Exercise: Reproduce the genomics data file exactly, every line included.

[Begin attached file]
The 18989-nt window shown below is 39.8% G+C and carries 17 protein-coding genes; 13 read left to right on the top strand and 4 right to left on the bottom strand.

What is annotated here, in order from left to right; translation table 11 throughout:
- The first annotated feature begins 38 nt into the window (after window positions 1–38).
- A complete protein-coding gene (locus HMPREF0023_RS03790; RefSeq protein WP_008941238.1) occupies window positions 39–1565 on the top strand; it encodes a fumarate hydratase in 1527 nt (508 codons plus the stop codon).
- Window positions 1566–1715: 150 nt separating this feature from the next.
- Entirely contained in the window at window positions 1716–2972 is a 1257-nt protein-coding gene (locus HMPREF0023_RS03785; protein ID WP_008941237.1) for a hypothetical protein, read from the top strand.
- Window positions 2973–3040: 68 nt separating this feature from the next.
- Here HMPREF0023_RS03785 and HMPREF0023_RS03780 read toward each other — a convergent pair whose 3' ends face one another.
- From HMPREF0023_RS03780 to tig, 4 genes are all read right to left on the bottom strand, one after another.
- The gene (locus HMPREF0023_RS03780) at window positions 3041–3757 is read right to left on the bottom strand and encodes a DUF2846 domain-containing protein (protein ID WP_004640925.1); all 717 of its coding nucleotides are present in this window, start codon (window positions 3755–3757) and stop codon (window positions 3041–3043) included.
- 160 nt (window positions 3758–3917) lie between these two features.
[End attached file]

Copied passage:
The 18989-nt window shown below is 39.8% G+C and carries 17 protein-coding genes; 13 read left to right on the top strand and 4 right to left on the bottom strand.

What is annotated here, in order from left to right; translation table 11 throughout:
- The first annotated feature begins 38 nt into the window (after window positions 1–38).
- A complete protein-coding gene (locus HMPREF0023_RS03790; RefSeq protein WP_008941238.1) occupies window positions 39–1565 on the top strand; it encodes a fumarate hydratase in 1527 nt (508 codons plus the stop codon).
- Window positions 1566–1715: 150 nt separating this feature from the next.
- Entirely contained in the window at window positions 1716–2972 is a 1257-nt protein-coding gene (locus HMPREF0023_RS03785; protein ID WP_008941237.1) for a hypothetical protein, read from the top strand.
- Window positions 2973–3040: 68 nt separating this feature from the next.
- Here HMPREF0023_RS03785 and HMPREF0023_RS03780 read toward each other — a convergent pair whose 3' ends face one another.
- From HMPREF0023_RS03780 to tig, 4 genes are all read right to left on the bottom strand, one after another.
- The gene (locus HMPREF0023_RS03780) at window positions 3041–3757 is read right to left on the bottom strand and encodes a DUF2846 domain-containing protein (protein ID WP_004640925.1); all 717 of its coding nucleotides are present in this window, start codon (window positions 3755–3757) and stop codon (window positions 3041–3043) included.
- 160 nt (window positions 3758–3917) lie between these two features.